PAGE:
I love wearing high heels. Don’t you? The chic-ness, the sexiness, the authority, the power. High heels are amazing! I own about 9 pair of them…that is just about half of my shoe collection!
But, I am a teacher. Should teachers wear heels? I know quite a few of my readers are teachers–do you wear heels to school? Because I certainly do! (Given, I also always bring a pair of flats in my tote to switch into during lunch and prep periods and right after school.)
Well, this is a long-overdue story. Then again, it’s been 6 months in the making.
Here are the two villains in the story:
Left: The villain everyone hates, the villain that only wants to take over the world: industrial sized entry way mats. Strategically placed at the entrance I used at Springville Jr.
Right: The villain everyone loves and tries to make excuses for. The villain that can be empathized. Has an innocent, professional look about them.
The story takes place on a cold winter day at the end of January. It was a peaceful day outside, the armory next to my trailer classroom was silent. The computers in the computer lab were working perfectly for my seventh graders to finish up their Utah Indian tribe brochures. The bell rings. I need to hurry back to my classroom for my next period. I grab my papers and walk through the halls, trying my hardest to go as fast as I can on the linoleum floors, dodging preteens. I had made it to the door that led out to my trailer, when all of a sudden, I felt a tug at my right leg. One of the 4 industrial sized entry way mats was raised up and bit, and lo and behold, my heel got caught in the bump. I start falling forward, sprawling, my leg stretching as the momentum continued to carry me. Papers fell, my heel came almost off. I almost ended up doing the splits. I looked around, only one of my students (a good boy) had seen. He helped pick up my papers and asked if I was alright. I was.
I continued into the classroom, my right leg a little stiff, still feeling like I was stretching it. But, I started my lecture, weaving in and out of the rows of desks. By the next period, my right leg, especially my right knee, was very sore. I could barely stand. And so it continued through the rest of the day. I switched to my flats, sat on my desk as I taught as much as I could, and tried to stay off my knee. I could feel it swelling, and I could barely walk.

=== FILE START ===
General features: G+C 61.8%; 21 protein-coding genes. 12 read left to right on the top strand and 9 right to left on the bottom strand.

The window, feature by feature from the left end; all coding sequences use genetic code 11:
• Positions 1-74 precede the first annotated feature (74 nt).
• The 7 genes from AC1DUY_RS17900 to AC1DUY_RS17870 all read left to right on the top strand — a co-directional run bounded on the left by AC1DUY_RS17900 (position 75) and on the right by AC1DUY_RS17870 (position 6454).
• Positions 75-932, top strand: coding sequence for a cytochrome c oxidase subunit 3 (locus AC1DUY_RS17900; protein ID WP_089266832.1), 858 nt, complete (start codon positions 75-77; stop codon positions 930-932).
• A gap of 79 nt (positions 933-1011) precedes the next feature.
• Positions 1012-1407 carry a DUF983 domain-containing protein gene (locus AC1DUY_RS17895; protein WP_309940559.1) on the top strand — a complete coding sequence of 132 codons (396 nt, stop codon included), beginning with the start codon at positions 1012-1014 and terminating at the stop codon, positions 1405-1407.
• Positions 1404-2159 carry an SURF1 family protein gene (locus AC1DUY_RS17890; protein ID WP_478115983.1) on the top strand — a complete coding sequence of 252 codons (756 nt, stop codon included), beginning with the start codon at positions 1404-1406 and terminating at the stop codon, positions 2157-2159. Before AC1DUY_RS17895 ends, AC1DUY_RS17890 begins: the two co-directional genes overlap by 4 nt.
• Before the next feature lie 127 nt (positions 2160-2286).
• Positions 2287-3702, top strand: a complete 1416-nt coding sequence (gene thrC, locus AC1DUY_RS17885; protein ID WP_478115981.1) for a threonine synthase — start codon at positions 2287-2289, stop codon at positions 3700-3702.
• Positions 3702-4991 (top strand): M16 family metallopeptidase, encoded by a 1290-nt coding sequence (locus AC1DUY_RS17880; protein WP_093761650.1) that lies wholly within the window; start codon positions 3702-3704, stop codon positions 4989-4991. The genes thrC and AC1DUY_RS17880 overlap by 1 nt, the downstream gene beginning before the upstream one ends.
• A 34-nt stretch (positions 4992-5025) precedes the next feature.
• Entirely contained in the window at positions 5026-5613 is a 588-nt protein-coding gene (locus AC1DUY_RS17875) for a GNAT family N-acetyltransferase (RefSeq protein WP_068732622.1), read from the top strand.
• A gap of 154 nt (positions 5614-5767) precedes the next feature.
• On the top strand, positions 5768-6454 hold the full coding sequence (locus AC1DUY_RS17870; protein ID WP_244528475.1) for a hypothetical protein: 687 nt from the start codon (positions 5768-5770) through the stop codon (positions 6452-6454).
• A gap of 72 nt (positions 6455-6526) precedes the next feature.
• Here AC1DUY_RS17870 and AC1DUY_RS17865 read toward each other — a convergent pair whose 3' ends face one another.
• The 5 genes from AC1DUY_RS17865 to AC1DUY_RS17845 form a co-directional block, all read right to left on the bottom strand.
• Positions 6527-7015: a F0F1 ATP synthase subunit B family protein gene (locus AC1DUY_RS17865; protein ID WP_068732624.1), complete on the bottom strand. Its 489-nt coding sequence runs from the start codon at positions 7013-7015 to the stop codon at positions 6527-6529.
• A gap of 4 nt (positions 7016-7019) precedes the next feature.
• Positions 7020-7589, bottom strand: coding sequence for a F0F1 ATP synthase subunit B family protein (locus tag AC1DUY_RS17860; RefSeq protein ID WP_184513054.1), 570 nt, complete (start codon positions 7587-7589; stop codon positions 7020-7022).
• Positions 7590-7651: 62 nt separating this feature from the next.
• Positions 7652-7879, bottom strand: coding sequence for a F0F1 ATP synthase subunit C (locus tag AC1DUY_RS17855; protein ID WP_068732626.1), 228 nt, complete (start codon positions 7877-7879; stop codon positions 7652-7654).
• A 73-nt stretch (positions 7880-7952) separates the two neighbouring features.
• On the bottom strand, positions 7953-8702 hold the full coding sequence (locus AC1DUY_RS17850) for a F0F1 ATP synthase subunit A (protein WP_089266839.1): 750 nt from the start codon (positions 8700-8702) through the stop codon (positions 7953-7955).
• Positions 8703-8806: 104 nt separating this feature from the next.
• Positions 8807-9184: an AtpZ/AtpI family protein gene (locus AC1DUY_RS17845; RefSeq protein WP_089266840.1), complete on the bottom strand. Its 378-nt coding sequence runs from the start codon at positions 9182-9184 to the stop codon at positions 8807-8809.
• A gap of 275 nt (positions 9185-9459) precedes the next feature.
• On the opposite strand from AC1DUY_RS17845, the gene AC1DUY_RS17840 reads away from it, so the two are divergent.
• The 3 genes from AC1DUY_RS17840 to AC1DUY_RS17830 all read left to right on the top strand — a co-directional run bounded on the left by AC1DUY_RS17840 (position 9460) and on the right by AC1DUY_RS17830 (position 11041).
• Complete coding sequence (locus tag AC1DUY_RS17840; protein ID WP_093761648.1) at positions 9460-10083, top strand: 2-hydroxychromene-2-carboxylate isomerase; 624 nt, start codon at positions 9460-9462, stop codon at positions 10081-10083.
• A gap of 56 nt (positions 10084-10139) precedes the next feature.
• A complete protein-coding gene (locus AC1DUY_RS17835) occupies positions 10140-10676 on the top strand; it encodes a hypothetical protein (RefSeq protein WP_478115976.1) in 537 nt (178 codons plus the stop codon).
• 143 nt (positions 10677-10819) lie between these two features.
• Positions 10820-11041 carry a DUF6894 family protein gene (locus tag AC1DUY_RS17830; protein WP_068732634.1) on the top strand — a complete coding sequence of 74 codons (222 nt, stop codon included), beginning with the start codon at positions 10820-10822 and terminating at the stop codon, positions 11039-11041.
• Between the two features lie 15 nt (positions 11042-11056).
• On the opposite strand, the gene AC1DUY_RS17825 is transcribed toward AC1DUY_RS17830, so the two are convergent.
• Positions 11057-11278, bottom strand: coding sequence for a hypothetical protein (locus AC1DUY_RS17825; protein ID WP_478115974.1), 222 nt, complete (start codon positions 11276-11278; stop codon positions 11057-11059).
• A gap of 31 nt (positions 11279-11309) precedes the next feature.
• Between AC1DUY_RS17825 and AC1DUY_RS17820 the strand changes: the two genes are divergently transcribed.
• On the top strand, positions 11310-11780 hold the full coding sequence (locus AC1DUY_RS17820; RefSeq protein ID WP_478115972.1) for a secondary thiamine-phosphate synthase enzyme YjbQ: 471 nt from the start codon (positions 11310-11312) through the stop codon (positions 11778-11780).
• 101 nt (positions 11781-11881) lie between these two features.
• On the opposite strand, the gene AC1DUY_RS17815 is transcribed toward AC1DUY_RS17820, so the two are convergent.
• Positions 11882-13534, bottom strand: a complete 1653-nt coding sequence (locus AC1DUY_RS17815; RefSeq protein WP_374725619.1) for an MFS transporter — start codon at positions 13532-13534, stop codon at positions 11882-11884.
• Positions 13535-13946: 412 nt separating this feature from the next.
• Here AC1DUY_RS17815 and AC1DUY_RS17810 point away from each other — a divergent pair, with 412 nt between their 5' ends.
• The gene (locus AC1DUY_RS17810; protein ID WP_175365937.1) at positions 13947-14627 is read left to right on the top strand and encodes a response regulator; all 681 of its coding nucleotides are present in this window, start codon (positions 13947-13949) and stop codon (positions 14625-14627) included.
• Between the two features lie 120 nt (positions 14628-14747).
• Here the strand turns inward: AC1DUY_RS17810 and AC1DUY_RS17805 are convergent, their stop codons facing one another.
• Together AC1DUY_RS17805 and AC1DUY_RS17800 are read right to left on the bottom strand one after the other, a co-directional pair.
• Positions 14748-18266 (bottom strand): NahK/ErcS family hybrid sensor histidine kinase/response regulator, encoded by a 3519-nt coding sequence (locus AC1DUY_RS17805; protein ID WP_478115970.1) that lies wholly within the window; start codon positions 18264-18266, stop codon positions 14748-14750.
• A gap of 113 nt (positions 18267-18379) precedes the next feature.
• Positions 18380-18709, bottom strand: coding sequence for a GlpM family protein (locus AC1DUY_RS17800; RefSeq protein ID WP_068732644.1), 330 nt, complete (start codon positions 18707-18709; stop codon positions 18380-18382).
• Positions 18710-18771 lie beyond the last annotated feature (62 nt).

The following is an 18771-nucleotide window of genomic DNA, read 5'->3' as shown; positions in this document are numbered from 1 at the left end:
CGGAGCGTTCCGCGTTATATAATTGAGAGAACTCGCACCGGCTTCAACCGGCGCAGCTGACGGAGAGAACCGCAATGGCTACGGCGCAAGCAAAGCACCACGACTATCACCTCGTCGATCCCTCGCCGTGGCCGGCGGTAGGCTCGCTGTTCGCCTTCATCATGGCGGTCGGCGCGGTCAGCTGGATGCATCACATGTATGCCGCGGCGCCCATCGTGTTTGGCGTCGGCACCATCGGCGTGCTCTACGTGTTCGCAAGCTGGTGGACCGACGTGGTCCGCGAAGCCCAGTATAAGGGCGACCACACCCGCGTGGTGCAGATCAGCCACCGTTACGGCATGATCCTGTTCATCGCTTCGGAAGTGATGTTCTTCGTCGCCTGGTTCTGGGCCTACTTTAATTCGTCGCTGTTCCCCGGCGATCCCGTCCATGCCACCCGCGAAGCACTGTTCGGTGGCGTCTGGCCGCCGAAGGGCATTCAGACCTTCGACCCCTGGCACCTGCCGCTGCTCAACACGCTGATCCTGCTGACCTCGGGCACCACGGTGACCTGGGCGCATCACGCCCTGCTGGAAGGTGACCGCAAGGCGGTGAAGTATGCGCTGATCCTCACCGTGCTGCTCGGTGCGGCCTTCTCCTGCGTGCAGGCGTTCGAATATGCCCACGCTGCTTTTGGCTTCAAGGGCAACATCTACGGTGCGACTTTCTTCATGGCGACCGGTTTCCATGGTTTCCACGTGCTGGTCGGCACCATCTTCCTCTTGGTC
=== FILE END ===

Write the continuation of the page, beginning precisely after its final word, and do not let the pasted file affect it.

When I got home, I iced it, and put on my knee brace. I’ve had weak knees and terrible growing pains, as well as just athlete’s knee for most of my teen life. Even as a college student, my knees would sometimes give me pain after running or playing soccer. So, I was used to it. But, the next morning, I could barely put any weight on it. I spent another day mostly sitting on my desk as I taught. I talked to the secretaries at the front office and they gave me the number for the school district’s Worker’s Comp. I called, they made a case file, and told me to watch it one more day. If my pain was still above a 5 the next day, they would send me to a Worker’s Comp doctor.
The next day I went after school (a third day of sitting on my desk, not walking, wearing my knee brace). We talked, I told him of my past with my knees. He told me to continue wearing my brace and icing. Oh, and not to do intense physical activities for a couple of weeks. All of February, I did as he said. I wore flats to school, walked around the classroom less, iced it when I got home, and did not run. The other history teachers came to my classroom for weekly collaboration because I couldn’t go up stairs. Finally, March came. After a month of being uber careful, and with the weather taking an upturn, I wanted to start working out again. I started speed walking on treadmills with my brace. 10 minutes turned to 15, turned to 20, to 30. I could run on a treadmill with low resistance. I started venturing outside–I could start running again with my knee brace. I would have to ice it when I got back, and not go running the next day, but every other day was still better than none. I still didn’t wear heels to work.